Sony is going to have an interesting year ahead of it thanks to moves being made by the competition. A large part of that is due to the PS4 manufacturer not bringing out any new console (that we know of). The only hardware we will see releasing within the next 12 months is the PSVR Aim Controller which will release alongside Farpoint. It tracks your gun in real time, providing 1-to-1 movements and allowing players to really immerse themselves in first-person shooters.
Outside of that peripheral, the focus will be on both the PSVR headset and the PS4 Pro. Both released late last year with the former hitting the streets in October and the latter being made available in November. While both have begun to hook their claws into the industry, neither is without its issues, which is why you can expect Sony to do something about that in order to combat the rumbling giants looking to make waves in 2017.
For the PSVR, it’s going to be all about messaging and continuing to push the future that is virtual reality. While it is leading in sales among other premium headsets, it still has a ways to go to be comparable to more traditional gaming setups that require just a console and a television. One way to help this new hardware make the transition would be a stronger advertising push as well as supplying more units to areas with high demand (they are difficult to find in many areas) and having a stronger focus on big games, not just small VR experiences.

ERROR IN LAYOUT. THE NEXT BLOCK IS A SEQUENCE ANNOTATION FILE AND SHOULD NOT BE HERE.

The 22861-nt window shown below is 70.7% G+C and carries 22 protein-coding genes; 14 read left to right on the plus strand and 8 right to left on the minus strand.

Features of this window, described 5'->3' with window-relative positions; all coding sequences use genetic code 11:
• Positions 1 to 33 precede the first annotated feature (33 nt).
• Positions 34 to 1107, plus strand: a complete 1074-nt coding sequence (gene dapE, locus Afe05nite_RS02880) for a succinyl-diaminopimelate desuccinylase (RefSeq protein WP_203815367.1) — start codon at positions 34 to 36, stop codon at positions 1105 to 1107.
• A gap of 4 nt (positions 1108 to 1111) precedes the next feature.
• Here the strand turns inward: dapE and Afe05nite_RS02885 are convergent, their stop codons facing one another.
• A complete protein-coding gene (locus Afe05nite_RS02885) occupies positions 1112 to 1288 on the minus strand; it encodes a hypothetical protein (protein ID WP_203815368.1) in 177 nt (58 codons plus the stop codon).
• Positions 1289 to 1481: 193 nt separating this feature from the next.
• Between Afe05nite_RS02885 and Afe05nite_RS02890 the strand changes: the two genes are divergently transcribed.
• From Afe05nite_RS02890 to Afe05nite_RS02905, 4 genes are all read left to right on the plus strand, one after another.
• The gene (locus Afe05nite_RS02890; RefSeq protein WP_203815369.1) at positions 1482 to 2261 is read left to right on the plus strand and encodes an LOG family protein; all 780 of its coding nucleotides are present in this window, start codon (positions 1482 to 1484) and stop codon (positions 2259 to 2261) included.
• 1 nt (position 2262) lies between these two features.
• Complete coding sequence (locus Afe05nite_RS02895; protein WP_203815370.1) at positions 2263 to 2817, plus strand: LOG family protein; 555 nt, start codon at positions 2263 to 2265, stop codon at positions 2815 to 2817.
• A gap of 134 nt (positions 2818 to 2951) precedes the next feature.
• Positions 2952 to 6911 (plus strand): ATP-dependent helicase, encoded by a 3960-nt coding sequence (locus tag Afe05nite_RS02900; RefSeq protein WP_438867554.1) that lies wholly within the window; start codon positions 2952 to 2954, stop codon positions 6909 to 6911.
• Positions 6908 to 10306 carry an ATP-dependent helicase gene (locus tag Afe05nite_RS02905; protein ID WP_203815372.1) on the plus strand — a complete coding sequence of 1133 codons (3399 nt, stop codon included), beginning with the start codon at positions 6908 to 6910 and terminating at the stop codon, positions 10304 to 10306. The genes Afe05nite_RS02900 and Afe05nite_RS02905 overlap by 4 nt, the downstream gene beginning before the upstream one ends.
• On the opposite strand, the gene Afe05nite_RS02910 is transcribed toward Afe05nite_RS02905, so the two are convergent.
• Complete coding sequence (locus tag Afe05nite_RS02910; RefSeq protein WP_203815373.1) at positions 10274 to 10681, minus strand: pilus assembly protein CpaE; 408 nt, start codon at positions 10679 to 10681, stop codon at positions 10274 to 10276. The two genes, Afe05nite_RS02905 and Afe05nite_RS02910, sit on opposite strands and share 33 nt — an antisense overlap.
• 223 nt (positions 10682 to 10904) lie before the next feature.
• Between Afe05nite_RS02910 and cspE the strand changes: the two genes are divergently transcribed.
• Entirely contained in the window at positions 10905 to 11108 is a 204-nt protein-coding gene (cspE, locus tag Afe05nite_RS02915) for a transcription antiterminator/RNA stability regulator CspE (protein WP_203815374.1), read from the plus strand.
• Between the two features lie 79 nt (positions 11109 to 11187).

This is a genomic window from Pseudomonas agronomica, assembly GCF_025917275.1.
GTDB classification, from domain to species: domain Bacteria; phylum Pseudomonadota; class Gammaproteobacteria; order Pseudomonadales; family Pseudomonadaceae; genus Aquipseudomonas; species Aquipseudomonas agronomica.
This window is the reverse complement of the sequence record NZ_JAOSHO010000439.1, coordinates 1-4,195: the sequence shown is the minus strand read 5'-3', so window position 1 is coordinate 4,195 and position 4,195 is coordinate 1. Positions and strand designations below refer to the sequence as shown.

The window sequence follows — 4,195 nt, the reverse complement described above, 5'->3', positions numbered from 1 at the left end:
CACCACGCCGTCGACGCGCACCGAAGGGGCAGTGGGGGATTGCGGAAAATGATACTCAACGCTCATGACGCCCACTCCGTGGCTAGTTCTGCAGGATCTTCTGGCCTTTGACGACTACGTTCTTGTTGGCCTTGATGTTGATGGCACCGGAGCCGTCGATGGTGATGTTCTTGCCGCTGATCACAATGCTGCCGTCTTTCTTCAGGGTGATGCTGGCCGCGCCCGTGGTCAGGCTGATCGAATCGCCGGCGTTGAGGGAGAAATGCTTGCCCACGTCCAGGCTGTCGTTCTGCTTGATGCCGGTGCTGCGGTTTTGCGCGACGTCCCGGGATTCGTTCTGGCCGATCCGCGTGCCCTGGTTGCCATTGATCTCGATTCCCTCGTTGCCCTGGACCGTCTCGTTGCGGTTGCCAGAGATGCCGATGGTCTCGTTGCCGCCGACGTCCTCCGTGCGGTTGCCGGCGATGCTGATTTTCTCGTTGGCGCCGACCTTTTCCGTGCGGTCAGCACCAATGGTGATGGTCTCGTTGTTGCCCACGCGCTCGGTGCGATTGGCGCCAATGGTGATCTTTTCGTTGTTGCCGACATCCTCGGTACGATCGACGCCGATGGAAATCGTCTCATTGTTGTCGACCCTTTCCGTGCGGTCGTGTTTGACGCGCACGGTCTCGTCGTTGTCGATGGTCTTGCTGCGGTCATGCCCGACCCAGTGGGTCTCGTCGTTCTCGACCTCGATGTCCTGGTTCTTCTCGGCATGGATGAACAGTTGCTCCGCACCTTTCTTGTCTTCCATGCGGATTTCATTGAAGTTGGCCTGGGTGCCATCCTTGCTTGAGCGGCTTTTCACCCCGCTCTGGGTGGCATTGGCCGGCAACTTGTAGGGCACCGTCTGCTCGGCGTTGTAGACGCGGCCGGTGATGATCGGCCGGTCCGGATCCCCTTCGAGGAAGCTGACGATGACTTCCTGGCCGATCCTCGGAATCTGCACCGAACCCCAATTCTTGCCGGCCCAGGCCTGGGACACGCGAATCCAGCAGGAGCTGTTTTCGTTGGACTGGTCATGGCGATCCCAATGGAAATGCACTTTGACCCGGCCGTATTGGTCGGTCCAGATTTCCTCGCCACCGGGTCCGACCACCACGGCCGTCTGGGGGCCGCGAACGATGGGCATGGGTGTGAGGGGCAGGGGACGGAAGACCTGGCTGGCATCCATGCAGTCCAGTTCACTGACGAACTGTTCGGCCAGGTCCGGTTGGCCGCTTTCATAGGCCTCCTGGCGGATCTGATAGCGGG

For the PS4 Pro, the messaging is out and quite clear. Unfortunately, developers aren’t exactly delivering on the capabilities of the beefed up PS4, which isn’t doing Sony any favors. When creating the console, the company gave freedom to developers in regards to how they utilize the stronger GPU, faster CPU, and extra RAM, but nobody is forced to do any of that. That means many games are still running just as they would on a standard PS4 making the extra $100 necessary to own one a tough choice. While the company can’t and shouldn’t force anyone to make games a specific way, they can incentivize developers in some way to create some sort of consistency across titles. This won’t mean that every game will be playable in 4K, but at least we’ll see improved visuals, load times, and possibly even smoother framerates across the board.
This will definitely be a strong focus going forward, so expect to see a lot of talk revolving around last year’s hardware.